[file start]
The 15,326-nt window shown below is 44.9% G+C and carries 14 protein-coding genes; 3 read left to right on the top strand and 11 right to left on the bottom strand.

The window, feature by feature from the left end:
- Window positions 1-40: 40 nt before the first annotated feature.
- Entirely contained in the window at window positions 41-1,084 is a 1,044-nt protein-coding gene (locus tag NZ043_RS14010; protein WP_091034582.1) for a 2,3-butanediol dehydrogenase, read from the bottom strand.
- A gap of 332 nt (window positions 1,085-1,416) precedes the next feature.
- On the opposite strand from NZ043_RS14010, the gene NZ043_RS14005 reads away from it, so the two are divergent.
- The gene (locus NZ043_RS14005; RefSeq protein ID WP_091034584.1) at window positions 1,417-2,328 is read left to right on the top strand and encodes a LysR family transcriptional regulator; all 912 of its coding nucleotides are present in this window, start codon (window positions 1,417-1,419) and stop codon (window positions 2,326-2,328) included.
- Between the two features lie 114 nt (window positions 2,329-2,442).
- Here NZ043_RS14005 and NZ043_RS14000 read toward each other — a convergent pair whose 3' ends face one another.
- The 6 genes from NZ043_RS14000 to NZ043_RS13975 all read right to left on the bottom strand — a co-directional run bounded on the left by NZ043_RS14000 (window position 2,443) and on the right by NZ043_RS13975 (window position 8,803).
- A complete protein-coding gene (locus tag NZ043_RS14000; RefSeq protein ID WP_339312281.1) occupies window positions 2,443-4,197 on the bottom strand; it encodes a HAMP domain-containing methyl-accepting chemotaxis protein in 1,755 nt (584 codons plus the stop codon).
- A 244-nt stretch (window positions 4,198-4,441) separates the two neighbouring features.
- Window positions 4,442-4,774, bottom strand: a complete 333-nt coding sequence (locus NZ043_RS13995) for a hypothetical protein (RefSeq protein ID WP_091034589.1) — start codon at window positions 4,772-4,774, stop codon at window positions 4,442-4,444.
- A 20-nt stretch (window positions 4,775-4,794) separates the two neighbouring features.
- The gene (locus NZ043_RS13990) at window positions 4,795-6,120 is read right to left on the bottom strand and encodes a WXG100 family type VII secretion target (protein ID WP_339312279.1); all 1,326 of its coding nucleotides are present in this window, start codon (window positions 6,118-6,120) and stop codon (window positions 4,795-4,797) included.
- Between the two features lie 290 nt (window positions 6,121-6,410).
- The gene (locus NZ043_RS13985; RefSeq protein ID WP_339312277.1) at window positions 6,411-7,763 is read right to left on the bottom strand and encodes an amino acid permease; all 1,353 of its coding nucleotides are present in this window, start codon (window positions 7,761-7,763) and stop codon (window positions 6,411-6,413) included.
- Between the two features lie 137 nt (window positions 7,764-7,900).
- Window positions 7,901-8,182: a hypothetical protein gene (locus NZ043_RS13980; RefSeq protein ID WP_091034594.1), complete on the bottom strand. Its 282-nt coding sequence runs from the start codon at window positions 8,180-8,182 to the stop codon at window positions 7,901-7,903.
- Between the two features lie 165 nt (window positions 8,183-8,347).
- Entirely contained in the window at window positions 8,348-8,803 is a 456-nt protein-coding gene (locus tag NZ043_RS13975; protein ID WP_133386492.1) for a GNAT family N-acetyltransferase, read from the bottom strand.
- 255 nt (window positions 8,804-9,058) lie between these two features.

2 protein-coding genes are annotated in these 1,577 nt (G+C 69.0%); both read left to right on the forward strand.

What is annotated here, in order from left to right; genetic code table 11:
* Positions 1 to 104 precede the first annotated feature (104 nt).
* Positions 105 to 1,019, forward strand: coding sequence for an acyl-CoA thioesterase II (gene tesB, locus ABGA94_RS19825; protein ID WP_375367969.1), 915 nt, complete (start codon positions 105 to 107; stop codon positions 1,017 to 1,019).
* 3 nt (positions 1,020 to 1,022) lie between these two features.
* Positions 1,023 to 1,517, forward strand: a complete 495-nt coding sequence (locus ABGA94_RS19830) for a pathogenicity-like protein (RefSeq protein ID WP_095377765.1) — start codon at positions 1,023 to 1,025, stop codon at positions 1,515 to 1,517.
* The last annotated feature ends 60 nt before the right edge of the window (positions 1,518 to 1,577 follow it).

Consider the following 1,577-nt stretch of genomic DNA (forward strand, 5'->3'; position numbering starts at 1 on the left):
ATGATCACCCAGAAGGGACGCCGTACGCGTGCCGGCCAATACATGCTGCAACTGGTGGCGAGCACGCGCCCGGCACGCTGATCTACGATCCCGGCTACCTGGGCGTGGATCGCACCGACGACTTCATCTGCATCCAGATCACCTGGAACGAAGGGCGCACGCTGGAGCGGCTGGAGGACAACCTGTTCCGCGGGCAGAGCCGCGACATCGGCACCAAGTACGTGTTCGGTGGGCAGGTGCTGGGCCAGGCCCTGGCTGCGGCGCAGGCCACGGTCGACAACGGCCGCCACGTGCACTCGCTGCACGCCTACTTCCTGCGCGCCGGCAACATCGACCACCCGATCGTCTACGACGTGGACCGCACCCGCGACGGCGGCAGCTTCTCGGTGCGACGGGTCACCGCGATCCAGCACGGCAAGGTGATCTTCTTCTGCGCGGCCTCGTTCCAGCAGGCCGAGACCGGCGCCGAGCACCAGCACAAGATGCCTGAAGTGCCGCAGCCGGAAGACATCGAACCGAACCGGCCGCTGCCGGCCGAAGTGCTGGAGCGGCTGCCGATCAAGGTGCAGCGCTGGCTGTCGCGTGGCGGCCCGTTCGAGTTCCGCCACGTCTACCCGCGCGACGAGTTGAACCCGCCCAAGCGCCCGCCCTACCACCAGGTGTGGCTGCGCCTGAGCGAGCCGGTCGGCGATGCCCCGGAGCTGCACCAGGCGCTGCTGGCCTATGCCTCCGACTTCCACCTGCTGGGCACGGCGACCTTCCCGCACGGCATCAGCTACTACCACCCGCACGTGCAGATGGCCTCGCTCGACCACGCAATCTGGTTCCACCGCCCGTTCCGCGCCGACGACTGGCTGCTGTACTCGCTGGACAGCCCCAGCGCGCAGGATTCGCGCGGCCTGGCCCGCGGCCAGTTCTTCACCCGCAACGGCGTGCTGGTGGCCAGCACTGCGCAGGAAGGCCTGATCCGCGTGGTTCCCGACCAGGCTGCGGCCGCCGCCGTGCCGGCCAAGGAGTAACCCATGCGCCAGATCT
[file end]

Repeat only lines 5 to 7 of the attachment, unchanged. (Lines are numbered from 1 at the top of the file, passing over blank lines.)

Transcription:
- A gap of 332 nt (window positions 1,085-1,416) precedes the next feature.
- On the opposite strand from NZ043_RS14010, the gene NZ043_RS14005 reads away from it, so the two are divergent.
- The gene (locus NZ043_RS14005; RefSeq protein ID WP_091034584.1) at window positions 1,417-2,328 is read left to right on the top strand and encodes a LysR family transcriptional regulator; all 912 of its coding nucleotides are present in this window, start codon (window positions 1,417-1,419) and stop codon (window positions 2,326-2,328) included.